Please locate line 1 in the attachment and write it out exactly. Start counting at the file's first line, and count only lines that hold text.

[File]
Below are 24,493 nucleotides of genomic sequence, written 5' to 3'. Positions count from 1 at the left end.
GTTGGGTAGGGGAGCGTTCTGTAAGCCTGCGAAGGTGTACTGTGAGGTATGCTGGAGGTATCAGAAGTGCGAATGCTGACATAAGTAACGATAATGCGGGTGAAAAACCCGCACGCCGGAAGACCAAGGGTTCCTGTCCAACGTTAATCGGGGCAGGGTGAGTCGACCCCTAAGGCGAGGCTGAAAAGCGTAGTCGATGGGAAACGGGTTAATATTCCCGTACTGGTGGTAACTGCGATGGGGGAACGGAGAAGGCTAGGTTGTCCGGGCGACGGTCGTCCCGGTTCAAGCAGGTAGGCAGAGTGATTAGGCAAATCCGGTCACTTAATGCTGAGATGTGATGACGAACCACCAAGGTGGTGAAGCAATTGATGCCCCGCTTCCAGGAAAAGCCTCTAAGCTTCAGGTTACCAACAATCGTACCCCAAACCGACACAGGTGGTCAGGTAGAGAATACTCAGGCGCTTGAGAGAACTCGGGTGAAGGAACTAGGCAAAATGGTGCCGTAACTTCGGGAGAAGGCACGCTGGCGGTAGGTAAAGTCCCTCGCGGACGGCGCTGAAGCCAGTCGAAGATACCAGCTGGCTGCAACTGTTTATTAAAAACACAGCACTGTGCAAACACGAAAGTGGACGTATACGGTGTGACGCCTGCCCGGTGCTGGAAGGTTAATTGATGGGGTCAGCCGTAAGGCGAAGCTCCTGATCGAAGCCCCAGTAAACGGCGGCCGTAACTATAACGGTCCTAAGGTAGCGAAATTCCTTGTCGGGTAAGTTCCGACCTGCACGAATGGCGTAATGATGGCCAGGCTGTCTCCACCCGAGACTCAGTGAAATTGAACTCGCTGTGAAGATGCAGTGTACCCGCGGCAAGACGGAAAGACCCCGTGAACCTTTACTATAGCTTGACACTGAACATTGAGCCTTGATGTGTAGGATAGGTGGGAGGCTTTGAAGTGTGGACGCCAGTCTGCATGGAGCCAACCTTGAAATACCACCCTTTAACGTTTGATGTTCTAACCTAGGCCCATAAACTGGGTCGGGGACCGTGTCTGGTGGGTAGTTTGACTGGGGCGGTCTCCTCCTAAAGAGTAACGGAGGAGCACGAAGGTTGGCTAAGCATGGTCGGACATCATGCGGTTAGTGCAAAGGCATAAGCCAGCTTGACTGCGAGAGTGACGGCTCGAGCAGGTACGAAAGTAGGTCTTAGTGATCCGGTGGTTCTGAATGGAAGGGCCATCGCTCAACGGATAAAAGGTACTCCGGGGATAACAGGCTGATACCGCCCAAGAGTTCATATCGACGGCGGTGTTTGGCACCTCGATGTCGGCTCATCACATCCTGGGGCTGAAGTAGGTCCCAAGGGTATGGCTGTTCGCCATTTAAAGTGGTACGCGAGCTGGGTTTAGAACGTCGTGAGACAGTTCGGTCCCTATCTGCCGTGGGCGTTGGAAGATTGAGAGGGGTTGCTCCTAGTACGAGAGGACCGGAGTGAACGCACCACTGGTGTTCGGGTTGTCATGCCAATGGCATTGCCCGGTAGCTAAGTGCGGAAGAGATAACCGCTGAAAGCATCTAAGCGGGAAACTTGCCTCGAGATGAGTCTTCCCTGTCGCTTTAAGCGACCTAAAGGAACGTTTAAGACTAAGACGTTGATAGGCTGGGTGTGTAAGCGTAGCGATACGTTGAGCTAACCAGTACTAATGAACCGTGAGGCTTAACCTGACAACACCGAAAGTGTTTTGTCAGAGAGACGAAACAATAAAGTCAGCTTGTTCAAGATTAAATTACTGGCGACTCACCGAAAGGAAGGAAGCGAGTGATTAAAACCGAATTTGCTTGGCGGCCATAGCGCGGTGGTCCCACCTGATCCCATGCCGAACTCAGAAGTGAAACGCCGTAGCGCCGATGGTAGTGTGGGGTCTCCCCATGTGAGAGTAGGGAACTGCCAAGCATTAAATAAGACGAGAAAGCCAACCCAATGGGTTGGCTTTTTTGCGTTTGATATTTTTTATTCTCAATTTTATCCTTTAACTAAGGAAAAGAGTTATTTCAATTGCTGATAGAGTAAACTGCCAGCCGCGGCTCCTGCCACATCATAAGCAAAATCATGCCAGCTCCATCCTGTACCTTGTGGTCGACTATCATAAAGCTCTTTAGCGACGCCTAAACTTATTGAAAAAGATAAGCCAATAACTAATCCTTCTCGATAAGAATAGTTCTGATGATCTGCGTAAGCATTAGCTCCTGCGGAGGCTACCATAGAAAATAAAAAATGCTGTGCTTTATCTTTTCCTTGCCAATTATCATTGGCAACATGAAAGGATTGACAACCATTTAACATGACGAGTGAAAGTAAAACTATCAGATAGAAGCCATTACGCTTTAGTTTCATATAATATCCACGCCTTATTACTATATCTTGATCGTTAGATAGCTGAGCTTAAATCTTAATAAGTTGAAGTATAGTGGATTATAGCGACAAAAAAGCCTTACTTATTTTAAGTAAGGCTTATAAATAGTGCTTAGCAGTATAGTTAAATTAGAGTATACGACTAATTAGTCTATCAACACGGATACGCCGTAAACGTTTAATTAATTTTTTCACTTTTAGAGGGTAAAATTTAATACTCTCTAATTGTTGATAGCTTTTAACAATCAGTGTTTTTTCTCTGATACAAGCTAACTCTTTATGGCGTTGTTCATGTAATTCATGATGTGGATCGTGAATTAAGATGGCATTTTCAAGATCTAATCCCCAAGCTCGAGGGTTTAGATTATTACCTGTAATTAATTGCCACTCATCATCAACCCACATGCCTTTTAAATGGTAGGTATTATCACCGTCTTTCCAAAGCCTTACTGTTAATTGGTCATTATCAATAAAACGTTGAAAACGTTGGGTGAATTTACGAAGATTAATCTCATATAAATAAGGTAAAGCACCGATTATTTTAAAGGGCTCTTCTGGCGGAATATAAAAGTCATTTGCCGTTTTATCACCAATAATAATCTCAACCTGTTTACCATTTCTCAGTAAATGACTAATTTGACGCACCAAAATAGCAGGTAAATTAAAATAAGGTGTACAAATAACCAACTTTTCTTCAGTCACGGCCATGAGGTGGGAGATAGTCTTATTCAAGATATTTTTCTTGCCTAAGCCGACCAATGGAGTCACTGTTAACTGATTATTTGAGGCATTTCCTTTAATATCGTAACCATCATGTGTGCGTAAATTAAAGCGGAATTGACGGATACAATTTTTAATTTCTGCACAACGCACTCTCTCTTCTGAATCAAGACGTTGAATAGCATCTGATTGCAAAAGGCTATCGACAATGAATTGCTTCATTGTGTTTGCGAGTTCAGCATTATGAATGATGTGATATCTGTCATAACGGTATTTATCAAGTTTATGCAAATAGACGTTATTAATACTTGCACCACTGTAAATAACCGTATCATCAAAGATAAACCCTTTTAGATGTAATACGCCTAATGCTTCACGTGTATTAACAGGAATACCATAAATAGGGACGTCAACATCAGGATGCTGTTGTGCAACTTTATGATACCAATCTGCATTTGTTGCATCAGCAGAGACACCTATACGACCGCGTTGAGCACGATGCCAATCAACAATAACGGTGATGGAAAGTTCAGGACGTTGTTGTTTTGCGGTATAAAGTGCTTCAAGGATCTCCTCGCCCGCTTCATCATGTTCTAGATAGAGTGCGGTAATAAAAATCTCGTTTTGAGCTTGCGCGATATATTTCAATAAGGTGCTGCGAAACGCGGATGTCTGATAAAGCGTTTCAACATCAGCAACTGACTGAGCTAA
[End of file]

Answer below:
Below are 24,493 nucleotides of genomic sequence, written 5' to 3'. Positions count from 1 at the left end.